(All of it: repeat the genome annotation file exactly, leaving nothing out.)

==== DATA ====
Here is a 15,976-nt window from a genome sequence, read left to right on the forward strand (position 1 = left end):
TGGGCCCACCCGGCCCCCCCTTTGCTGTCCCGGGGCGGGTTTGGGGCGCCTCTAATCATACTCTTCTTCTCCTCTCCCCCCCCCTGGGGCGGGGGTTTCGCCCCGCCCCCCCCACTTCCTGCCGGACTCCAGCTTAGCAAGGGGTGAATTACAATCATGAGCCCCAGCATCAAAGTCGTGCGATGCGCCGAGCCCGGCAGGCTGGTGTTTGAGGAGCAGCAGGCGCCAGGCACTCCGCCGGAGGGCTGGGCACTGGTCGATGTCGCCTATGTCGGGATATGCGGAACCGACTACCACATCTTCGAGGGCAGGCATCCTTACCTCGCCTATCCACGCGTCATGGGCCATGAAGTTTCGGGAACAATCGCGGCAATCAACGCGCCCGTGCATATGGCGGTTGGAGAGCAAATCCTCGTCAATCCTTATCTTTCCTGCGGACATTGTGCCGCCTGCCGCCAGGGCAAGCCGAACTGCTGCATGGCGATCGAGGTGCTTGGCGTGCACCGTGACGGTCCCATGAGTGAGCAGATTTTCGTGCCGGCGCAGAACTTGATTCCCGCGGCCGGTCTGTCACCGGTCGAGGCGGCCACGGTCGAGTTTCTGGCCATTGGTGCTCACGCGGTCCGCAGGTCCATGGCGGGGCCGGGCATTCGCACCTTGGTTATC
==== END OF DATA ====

Here is a 15,976-nt window from a genome sequence, read left to right on the forward strand (position 1 = left end):
TGGGCCCACCCGGCCCCCCCTTTGCTGTCCCGGGGCGGGTTTGGGGCGCCTCTAATCATACTCTTCTTCTCCTCTCCCCCCCCCTGGGGCGGGGGTTTCGCCCCGCCCCCCCCACTTCCTGCCGGACTCCAGCTTAGCAAGGGGTGAATTACAATCATGAGCCCCAGCATCAAAGTCGTGCGATGCGCCGAGCCCGGCAGGCTGGTGTTTGAGGAGCAGCAGGCGCCAGGCACTCCGCCGGAGGGCTGGGCACTGGTCGATGTCGCCTATGTCGGGATATGCGGAACCGACTACCACATCTTCGAGGGCAGGCATCCTTACCTCGCCTATCCACGCGTCATGGGCCATGAAGTTTCGGGAACAATCGCGGCAATCAACGCGCCCGTGCATATGGCGGTTGGAGAGCAAATCCTCGTCAATCCTTATCTTTCCTGCGGACATTGTGCCGCCTGCCGCCAGGGCAAGCCGAACTGCTGCATGGCGATCGAGGTGCTTGGCGTGCACCGTGACGGTCCCATGAGTGAGCAGATTTTCGTGCCGGCGCAGAACTTGATTCCCGCGGCCGGTCTGTCACCGGTCGAGGCGGCCACGGTCGAGTTTCTGGCCATTGGTGCTCACGCGGTCCGCAGGTCCATGGCGGGGCCGGGCATTCGCACCTTGGTTATC